Overseeding helps rejuvenate tired lawns and thicken up healthy ones (making it even more difficult for weeds to take hold). To give grass seed a place to take hold, mow your lawn slightly lower than usual, use a rake to scratch up the area to be overseeded and sprinkle a bit of a peat moss/sand mix overtop. The best seed to use is ‘Natural Knit’ spreading rye grass. Perennial rye grasses are usually fine bladed and tremendously resilient, and they add new life and vigor to any lawn. Overseed at a rate of one pound of seed per 200 square feet (approx. one kilogram per 400 square feet). The seed will sprout in about seven to ten days. Like all grass seed, it must be kept moist the entire time it is germinating and even after seed has sprouted. To get the seed off to a great start, use Seed & Sod Starter. Overseed after curing weed and moss issues as well. Note: Adding 10-20% Dwarf White Dutch Clover or the new Microclover to you lawn during the overseeding process will make your lawn more drought tolerant, less nitrogen dependent and more pollinator friendly.


Liming is very important in our area especially in heavy soils. Winter and spring rains drop the soil pH level and turn it acidic. When this happens, grass is less able to absorb nutrients and moss, which thrives in acid soil, starts to set in. Lime will help adjust the soil pH back to ‘neutral’, and it is best applied in fall and spring.

Dolopril Lime is specially formulated lime for easier spreading and provides fast release and long lasting results. A 10kg bag covers approx. 2000 square feet.

Lime is also welcome in garden beds, but be sure to avoid liming your potato patch, and keep it away from acid loving trees and shrubs such as: azaleas, rhododendrons, camellias, heather and blueberries.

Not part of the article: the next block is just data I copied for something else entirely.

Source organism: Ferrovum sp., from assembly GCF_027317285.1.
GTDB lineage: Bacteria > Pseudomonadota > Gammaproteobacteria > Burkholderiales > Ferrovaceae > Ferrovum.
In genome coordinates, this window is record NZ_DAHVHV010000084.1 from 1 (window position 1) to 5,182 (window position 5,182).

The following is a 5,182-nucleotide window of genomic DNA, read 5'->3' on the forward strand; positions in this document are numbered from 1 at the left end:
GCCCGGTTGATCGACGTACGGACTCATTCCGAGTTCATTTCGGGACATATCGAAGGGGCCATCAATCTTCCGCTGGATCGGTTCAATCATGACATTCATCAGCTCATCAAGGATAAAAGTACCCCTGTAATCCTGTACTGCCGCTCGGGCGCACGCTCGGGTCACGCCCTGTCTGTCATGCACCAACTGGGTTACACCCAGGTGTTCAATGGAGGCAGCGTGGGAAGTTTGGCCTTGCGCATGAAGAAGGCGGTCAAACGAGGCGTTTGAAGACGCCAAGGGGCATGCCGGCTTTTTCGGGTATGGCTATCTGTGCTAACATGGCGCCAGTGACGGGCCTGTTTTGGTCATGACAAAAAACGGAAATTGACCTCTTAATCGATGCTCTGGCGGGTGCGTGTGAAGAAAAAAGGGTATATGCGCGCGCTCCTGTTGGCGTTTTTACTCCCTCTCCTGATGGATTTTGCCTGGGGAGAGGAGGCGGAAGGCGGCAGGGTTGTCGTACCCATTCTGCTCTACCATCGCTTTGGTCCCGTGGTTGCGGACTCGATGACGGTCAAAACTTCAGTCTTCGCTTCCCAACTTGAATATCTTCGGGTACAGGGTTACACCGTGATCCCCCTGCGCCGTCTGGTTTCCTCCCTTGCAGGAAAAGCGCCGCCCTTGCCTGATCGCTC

Heavy winter and spring rains compact our soils. Aeration opens up the soil to allow oxygen to penetrate in and around the roots. It also creates  better drainage and helps deter moss. Lawns should be  aerated in the spring and fall, and it can be done properly with either a hand or mechanical aerator that pulls cores of soil out of the lawn. After aerating, rake out the plugs and apply 1/4” of coarse sand (rake it in). This will help keep the plugs open and percolating.



The best control for weeds is a thick, lush lawn where weeds can’t get a toe hold and compete with your grass. That said, regular mowing, liming, aeration and overseeding will help you stay on top of things! Weeds are tenacious, however, so you will likely have to deal with them at some point.

With the decrease in availability of broad application herbicides we look to more eco-friendly alternatives. These products work differently than traditional solutions and must be applied when the weather is dry and above 10°C to maximize their effectiveness.

Always read the directions on any lawn care treatment you purchase to ensure you are aware of the correct product use and function, mixing and application rates, safety precautions and first aid. Yes, even on organics!